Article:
FBI Answer: Of the(sic) all the individuals who reported seeing events in the sky, only approximately 20 reported a streak of light rising from the horizon. None of these individuals were closer than ten miles to the aircraft and some were much farther away. Given their distance from the aircraft and the aircraft's altitude at the time of the initial explosion, it could appear to those eyewitnesses that the streak of light they observed rose from the horizon. However, because the position and distance of the eyewitnesses are know(sic), as is the position and altitude of the aircraft, a relatively straightforward mathematical analysis does show that what these people reported seeing was not, in reality, what occurred. Due to the acute angle of their observations, the trailing flame of the stricken aircraft would appear to be rising from the horizon. In addition, all of the missile systems which were analyzed as potentially involved in a missile engagement on the aircraft have sustainer motors which burn out several seconds after launch. Thus, there would be no visible flame from such systems above several thousand feet. Any streaks of light described by the witnesses as culminating in an explosion could not have been a missile engagement due to the fact that there would have been no continuous flame and the missiles themselves would not have been visible to the naked eye, particularly given the distances of the witnesses' observations. Thus, the observations of those who reported seeing a streak rising from the horizon are far more consistent with the FBI/CIA and NTSB scenarios.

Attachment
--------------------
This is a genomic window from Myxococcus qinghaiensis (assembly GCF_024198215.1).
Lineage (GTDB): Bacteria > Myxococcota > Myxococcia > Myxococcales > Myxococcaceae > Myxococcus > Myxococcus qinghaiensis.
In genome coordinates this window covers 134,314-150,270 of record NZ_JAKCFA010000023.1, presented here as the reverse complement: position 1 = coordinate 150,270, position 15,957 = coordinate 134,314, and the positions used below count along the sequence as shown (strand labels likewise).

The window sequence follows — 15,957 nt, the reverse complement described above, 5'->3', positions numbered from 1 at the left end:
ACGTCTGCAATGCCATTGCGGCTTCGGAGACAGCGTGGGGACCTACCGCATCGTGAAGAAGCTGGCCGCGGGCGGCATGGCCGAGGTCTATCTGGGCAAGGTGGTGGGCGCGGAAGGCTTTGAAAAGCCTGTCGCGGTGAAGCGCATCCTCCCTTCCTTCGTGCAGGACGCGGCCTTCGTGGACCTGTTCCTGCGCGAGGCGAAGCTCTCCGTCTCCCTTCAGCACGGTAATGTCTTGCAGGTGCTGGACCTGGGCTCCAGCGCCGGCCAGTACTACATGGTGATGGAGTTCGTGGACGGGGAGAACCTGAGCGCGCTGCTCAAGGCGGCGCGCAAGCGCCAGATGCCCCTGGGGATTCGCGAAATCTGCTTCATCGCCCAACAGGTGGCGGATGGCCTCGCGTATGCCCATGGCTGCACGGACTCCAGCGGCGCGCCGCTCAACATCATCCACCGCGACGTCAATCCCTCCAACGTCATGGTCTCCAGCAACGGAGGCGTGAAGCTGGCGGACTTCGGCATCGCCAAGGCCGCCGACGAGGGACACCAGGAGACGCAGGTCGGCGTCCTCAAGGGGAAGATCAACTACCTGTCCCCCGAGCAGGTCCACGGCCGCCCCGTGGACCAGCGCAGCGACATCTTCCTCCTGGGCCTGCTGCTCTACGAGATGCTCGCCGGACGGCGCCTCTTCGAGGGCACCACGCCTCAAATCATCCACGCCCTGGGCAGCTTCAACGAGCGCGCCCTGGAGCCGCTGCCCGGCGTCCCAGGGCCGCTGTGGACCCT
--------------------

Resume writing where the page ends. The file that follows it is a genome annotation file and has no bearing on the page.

The FBI fully understands the difficulties of eyewitness testimony. The FBI believes that the experts a the CIA who assisted the FBI in analyzing the eyewitness reports were more than qualified for this task.